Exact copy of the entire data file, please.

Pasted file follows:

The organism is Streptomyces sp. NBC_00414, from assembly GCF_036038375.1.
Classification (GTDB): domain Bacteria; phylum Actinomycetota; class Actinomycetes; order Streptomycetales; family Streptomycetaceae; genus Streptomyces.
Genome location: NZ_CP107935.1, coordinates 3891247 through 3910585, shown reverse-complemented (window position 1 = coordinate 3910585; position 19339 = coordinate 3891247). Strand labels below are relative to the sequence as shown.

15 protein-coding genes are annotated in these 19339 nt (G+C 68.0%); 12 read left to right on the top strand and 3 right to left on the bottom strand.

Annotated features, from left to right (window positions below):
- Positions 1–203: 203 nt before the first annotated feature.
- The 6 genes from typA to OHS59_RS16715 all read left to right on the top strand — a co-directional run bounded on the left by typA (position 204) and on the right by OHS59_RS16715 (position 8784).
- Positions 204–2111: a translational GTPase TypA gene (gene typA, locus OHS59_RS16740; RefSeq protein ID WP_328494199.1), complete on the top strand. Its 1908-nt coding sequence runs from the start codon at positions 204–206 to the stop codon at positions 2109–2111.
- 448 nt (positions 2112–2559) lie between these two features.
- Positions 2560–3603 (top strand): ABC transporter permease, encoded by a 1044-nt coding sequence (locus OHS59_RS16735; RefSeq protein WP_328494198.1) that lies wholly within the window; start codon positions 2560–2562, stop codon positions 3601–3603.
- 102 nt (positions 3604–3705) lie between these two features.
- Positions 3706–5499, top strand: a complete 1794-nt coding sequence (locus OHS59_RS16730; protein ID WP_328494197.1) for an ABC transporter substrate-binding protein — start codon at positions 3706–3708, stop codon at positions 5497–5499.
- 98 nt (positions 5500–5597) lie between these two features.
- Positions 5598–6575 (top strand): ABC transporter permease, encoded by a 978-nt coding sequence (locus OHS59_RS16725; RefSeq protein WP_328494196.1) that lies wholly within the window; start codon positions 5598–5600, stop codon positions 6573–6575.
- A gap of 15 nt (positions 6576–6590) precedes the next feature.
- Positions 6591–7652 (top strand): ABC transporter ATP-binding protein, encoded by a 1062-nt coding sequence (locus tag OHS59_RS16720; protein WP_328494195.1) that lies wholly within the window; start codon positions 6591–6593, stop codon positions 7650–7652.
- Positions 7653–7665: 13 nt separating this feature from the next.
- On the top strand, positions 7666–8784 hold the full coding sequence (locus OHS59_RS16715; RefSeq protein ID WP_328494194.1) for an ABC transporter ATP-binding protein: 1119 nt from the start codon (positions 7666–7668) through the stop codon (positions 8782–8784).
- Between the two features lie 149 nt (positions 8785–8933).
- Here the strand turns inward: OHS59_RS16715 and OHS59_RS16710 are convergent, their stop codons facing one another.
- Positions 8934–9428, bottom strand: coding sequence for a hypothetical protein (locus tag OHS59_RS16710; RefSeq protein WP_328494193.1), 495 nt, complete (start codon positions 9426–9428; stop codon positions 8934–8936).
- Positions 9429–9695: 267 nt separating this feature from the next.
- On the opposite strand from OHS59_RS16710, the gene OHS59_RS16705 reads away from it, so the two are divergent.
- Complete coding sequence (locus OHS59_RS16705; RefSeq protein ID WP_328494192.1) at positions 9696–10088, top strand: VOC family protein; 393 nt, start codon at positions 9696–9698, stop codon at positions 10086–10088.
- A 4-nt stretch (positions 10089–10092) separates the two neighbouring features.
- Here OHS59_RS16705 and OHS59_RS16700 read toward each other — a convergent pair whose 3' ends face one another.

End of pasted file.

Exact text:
The organism is Streptomyces sp. NBC_00414, from assembly GCF_036038375.1.
Classification (GTDB): domain Bacteria; phylum Actinomycetota; class Actinomycetes; order Streptomycetales; family Streptomycetaceae; genus Streptomyces.
Genome location: NZ_CP107935.1, coordinates 3891247 through 3910585, shown reverse-complemented (window position 1 = coordinate 3910585; position 19339 = coordinate 3891247). Strand labels below are relative to the sequence as shown.

15 protein-coding genes are annotated in these 19339 nt (G+C 68.0%); 12 read left to right on the top strand and 3 right to left on the bottom strand.

Annotated features, from left to right (window positions below):
- Positions 1–203: 203 nt before the first annotated feature.
- The 6 genes from typA to OHS59_RS16715 all read left to right on the top strand — a co-directional run bounded on the left by typA (position 204) and on the right by OHS59_RS16715 (position 8784).
- Positions 204–2111: a translational GTPase TypA gene (gene typA, locus OHS59_RS16740; RefSeq protein ID WP_328494199.1), complete on the top strand. Its 1908-nt coding sequence runs from the start codon at positions 204–206 to the stop codon at positions 2109–2111.
- 448 nt (positions 2112–2559) lie between these two features.
- Positions 2560–3603 (top strand): ABC transporter permease, encoded by a 1044-nt coding sequence (locus OHS59_RS16735; RefSeq protein WP_328494198.1) that lies wholly within the window; start codon positions 2560–2562, stop codon positions 3601–3603.
- 102 nt (positions 3604–3705) lie between these two features.
- Positions 3706–5499, top strand: a complete 1794-nt coding sequence (locus OHS59_RS16730; protein ID WP_328494197.1) for an ABC transporter substrate-binding protein — start codon at positions 3706–3708, stop codon at positions 5497–5499.
- 98 nt (positions 5500–5597) lie between these two features.
- Positions 5598–6575 (top strand): ABC transporter permease, encoded by a 978-nt coding sequence (locus OHS59_RS16725; RefSeq protein WP_328494196.1) that lies wholly within the window; start codon positions 5598–5600, stop codon positions 6573–6575.
- A gap of 15 nt (positions 6576–6590) precedes the next feature.
- Positions 6591–7652 (top strand): ABC transporter ATP-binding protein, encoded by a 1062-nt coding sequence (locus tag OHS59_RS16720; protein WP_328494195.1) that lies wholly within the window; start codon positions 6591–6593, stop codon positions 7650–7652.
- Positions 7653–7665: 13 nt separating this feature from the next.
- On the top strand, positions 7666–8784 hold the full coding sequence (locus OHS59_RS16715; RefSeq protein ID WP_328494194.1) for an ABC transporter ATP-binding protein: 1119 nt from the start codon (positions 7666–7668) through the stop codon (positions 8782–8784).
- Between the two features lie 149 nt (positions 8785–8933).
- Here the strand turns inward: OHS59_RS16715 and OHS59_RS16710 are convergent, their stop codons facing one another.
- Positions 8934–9428, bottom strand: coding sequence for a hypothetical protein (locus tag OHS59_RS16710; RefSeq protein WP_328494193.1), 495 nt, complete (start codon positions 9426–9428; stop codon positions 8934–8936).
- Positions 9429–9695: 267 nt separating this feature from the next.
- On the opposite strand from OHS59_RS16710, the gene OHS59_RS16705 reads away from it, so the two are divergent.
- Complete coding sequence (locus OHS59_RS16705; RefSeq protein ID WP_328494192.1) at positions 9696–10088, top strand: VOC family protein; 393 nt, start codon at positions 9696–9698, stop codon at positions 10086–10088.
- A 4-nt stretch (positions 10089–10092) separates the two neighbouring features.
- Here OHS59_RS16705 and OHS59_RS16700 read toward each other — a convergent pair whose 3' ends face one another.